The Associated Press reports that the Hispanic Society of America, the perennially under-appreciated Washington Heights institution that owns a trove of Iberian art and was founded by collector Archer Milton Huntington in 1904, is hoping to gain a bit more attention with a slight name alteration and the sale of its collection of 38,000 coins as a single lot in an auction that could fetch $35 million for new acquisitions.
First, the name change. Though the Hispanic Society of America brand is not going anywhere, the museum itself may be rechristened as the Archer M. Huntington Museum to highlight its art holdings, which include major works by Goya (a 1797 Duchess of Alba), El Greco and, the wire service notes, “monumental sculptures by Anna Hyatt Huntington, the wife of the society’s founder.”
The sale of its numismatics collection, which has reportedly been on loan to the Numismatic Society for years but never exhibited, is set to take place at Sotheby’s on March 8. (It’s a sealed bid auction, meaning that each bidder submits a single offer and the winner walks away with the collection.)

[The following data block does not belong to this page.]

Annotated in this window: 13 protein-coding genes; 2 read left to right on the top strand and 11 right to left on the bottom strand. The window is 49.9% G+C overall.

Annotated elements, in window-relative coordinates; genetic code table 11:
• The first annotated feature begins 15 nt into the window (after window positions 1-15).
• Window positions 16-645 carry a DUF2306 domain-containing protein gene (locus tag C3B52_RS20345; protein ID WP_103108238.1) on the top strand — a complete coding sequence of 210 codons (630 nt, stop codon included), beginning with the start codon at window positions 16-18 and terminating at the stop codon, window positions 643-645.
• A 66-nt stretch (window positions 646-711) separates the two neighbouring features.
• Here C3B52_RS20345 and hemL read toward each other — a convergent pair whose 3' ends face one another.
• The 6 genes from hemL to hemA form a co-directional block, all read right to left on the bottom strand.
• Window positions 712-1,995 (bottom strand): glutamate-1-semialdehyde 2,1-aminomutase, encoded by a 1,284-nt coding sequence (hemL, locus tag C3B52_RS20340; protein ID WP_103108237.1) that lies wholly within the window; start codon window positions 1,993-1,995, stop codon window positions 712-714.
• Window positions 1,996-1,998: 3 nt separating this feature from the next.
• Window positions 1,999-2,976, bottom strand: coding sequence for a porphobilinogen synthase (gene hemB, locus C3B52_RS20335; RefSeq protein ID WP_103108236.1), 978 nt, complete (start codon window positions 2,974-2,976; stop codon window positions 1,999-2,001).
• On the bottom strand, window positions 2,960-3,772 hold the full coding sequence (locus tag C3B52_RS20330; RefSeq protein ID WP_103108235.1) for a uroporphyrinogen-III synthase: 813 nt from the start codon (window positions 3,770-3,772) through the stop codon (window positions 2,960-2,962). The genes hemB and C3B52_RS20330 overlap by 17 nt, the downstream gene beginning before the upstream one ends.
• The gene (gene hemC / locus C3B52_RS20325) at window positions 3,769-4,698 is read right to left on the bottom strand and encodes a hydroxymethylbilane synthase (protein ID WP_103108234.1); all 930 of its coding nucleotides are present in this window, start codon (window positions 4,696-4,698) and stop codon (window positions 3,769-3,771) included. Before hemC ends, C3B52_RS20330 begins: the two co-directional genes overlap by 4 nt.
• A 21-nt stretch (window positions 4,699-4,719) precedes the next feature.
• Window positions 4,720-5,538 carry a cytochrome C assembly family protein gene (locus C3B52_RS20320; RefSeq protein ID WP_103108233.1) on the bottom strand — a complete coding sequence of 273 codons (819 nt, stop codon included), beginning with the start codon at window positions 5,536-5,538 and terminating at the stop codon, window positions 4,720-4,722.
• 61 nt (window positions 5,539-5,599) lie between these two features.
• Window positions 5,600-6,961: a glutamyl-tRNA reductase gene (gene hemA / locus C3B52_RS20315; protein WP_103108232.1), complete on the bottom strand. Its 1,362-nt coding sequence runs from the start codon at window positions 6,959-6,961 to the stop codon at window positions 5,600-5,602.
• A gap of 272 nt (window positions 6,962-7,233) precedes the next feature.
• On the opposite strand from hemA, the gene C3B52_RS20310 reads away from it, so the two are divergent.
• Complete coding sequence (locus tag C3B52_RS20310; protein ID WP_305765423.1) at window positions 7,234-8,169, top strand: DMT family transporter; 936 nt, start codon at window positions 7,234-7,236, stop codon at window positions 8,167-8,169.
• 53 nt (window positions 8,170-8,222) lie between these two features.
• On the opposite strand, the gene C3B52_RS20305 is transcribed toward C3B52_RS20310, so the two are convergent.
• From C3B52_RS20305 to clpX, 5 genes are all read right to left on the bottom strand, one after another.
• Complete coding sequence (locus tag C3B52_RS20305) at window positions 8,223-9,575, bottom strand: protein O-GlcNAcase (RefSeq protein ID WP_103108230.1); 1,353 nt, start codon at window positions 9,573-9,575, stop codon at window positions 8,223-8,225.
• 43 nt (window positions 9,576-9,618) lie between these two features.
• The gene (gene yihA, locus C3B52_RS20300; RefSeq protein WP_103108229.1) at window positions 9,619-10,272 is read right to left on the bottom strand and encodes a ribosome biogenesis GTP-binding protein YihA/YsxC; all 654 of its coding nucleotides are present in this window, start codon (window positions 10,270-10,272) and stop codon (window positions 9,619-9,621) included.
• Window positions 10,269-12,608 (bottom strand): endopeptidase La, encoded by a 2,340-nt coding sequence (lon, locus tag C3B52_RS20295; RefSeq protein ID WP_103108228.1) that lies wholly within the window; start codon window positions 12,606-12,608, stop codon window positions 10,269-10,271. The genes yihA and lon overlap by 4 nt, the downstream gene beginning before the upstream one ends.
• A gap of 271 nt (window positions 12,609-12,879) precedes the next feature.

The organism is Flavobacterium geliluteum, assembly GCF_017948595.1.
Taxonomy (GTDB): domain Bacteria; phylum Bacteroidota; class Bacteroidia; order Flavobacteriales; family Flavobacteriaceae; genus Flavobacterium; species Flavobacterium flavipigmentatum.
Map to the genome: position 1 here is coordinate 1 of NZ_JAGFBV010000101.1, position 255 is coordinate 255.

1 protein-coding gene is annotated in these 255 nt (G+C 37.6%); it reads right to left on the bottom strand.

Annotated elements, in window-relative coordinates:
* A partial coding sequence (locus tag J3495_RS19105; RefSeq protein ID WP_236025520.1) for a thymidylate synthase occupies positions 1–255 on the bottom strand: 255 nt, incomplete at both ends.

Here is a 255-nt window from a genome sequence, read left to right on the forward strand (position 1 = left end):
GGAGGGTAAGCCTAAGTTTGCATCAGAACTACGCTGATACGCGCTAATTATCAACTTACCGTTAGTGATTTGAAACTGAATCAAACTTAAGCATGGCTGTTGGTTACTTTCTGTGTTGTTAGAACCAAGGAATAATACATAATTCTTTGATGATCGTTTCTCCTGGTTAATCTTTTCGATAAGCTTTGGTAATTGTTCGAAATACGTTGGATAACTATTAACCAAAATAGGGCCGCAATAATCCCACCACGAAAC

Attendance at the museum is down from about 50,000 people a year in the 1950s to just 20,000 today, and the museum hopes some new acquisitions may bring more people through its doors. Regardless, the scale of the Society’s collections is impressive. Here’s the AP:
“It has 6,800 paintings and drawings, 1,000 sculptures, including pieces from the first millennium B.C., thousands of decorative arts objects, including ceramics, textiles and furniture, and 175,000 photographs. The library has 250,000 books, including 15,000 printed before 1701, plus 200,000 manuscripts from the 12th century to the present.”